A total of 2431 digital panoramic radiographs were screened, of which 2229 X-ray films qualified our criteria. The age distribution was classified as Group A (18–30 years), Group B (31–50 years), and Group C (>50 years).

Age [Table 1]

  1. Comparing age and the most commonly impacted teeth, the most common impacted tooth was left mandibular third molar and its prevalence was highest in all groups
  2. Comparing age with the depth of impaction, ST impaction in Group A was 9%, whereas that of Group B was 9.8% and that of Group C was 1.2%


    • PBI in Group A was 58.8%, in Group B was 50.7%, and in Group C was 32.5%
    • CBI in Group A was 32.1%, in Group B was 39.5%, and in Group C was 66.2%


    In Groups A and B, PBIs were more compared to that in Group C which had more of CBI. The results were statistically significant (P = 0.00)

  3. Comparing age with the level of impaction, level A in Group A was 10.4%, in Group B was 13.4%, and in Group C was 1.2%


    • Level B in Group A was 56.5%, in Group B was 44.6%, and in Group C was 30%
    • Level C in Group A was 33.1%, in Group B was 42%, and in Group C was 68.8%
    • In Group A, level B impactions were more common, whereas in Group C, level C was more common. The results were not statistically significant


  4. Comparing age with angulation, in Group A, horizontal impaction was more common (41.6%), with vertical impaction being the least with 12.6%


  5. In all the age groups, the horizontal impactions were the most common. In Groups A and C, vertical impaction was the least common and in Group B, distoangular was the least common. The results were not statistically significant

  6. Comparing age with caries and associated periapical and cystic lesions with the third molars, the following were observed:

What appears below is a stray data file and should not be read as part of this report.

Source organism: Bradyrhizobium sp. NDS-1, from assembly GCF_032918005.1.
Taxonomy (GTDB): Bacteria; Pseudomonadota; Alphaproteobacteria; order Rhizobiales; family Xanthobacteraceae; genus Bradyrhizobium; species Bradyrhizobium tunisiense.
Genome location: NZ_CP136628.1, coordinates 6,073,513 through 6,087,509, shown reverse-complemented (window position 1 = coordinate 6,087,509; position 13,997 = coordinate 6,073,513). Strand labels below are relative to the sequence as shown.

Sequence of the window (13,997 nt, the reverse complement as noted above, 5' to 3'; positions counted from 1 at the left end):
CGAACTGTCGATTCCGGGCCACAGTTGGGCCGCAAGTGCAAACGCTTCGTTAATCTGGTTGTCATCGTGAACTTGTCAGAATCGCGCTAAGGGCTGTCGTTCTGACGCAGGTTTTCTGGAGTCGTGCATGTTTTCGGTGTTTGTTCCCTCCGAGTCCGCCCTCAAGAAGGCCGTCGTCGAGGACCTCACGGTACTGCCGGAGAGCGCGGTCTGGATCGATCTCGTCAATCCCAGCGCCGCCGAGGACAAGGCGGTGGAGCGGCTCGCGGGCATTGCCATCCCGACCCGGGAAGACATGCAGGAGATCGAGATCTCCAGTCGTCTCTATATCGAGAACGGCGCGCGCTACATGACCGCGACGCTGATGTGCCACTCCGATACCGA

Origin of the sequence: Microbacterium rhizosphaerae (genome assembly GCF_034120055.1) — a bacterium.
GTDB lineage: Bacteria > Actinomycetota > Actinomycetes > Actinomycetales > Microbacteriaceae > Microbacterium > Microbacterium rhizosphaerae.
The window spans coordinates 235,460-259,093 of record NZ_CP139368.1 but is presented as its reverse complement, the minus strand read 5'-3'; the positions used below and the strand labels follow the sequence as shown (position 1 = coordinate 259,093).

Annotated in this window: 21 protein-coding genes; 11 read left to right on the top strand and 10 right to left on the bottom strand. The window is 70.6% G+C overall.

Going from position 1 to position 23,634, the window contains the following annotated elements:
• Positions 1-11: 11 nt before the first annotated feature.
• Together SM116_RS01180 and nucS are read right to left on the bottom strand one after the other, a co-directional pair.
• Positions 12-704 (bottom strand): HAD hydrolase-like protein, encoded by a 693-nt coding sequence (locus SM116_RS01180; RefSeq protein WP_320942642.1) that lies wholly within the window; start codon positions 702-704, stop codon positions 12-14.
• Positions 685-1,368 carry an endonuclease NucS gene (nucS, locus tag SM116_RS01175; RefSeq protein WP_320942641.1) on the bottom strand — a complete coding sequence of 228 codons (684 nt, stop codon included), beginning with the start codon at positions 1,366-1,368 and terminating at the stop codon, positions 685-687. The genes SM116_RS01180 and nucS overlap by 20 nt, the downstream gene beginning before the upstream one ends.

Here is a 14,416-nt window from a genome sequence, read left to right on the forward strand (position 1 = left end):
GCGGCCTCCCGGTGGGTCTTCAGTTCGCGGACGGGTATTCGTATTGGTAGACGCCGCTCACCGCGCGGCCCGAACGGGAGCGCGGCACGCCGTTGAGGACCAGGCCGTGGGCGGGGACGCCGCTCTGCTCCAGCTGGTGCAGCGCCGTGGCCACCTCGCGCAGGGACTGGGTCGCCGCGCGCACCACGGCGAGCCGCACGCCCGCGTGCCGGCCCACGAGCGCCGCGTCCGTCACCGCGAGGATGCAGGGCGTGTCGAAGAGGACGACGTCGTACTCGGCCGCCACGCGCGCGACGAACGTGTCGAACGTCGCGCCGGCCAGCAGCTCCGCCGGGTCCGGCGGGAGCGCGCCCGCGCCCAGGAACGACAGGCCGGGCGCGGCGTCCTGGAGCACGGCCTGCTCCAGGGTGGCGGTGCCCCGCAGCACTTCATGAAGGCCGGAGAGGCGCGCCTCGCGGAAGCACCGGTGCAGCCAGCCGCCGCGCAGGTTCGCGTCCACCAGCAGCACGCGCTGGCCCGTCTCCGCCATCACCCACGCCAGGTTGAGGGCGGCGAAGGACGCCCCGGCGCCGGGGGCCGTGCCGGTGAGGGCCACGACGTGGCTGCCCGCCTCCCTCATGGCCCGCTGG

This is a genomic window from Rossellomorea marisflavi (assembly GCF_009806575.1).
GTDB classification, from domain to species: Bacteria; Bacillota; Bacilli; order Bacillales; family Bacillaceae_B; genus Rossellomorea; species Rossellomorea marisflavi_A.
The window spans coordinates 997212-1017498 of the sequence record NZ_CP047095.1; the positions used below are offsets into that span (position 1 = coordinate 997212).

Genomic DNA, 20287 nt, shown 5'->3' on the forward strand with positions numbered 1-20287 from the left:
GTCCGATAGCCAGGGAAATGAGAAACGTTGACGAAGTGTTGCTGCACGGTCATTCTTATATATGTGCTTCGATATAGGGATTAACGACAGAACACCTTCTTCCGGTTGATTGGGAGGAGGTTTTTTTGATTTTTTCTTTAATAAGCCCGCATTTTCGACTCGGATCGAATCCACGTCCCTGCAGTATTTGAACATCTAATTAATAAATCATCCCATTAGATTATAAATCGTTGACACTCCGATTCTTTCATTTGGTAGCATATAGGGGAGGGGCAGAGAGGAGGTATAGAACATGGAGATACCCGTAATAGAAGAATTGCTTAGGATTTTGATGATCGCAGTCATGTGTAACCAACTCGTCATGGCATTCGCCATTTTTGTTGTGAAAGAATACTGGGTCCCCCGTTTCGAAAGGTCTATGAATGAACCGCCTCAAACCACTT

• Group B had an increased incidence of caries in the third molars (56.2%), with the least incidence in Group A at 12.5%
    • Occurrence of periapical and cystic lesions was more common in Group B (41.4%) and least in Group C (22.4%).


    The results were not statistically significant

    • Comparing age with distal caries in the second molar, Group A had an increased occurrence of distal caries in the second molar (65.9%), with the least incidence in Group C (4.7%).


    The results were statistically significant

    • Comparing age with root resorption/bone loss in the second molar, Group C had the highest root and distal bony resorption at 16.7%. Group A had the least at 12.6%.


The results were not statistically significant.
Table 1: Age

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Gender [Table 2]
Table 2: Gender

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  • Comparing gender with the distribution of impacted teeth, both maxillary and mandibular impactions were more in females compared to males. Within females, mandibular impactions were more compared to maxillary impactions.


  • The results were not statistically significant

    1. Comparing gender with the depth of impaction, females had more PBIs with 55.7% as compared to males with 50%, and CBIs were 35.1% in females as compared to 42.1% in males.


    2. The results were not statistically significant

    3. Comparing gender with the level of impaction, level B was more common in females (50.8%) as compared to males (48%)


    4. The results were not statistically significant

    5. Comparing gender with angulation, horizontal impaction was more common with 39.5% in females and 42% in males. The lowest was vertical impaction with 12.7% in females and 12.1% in males


    6. The results were statistically significant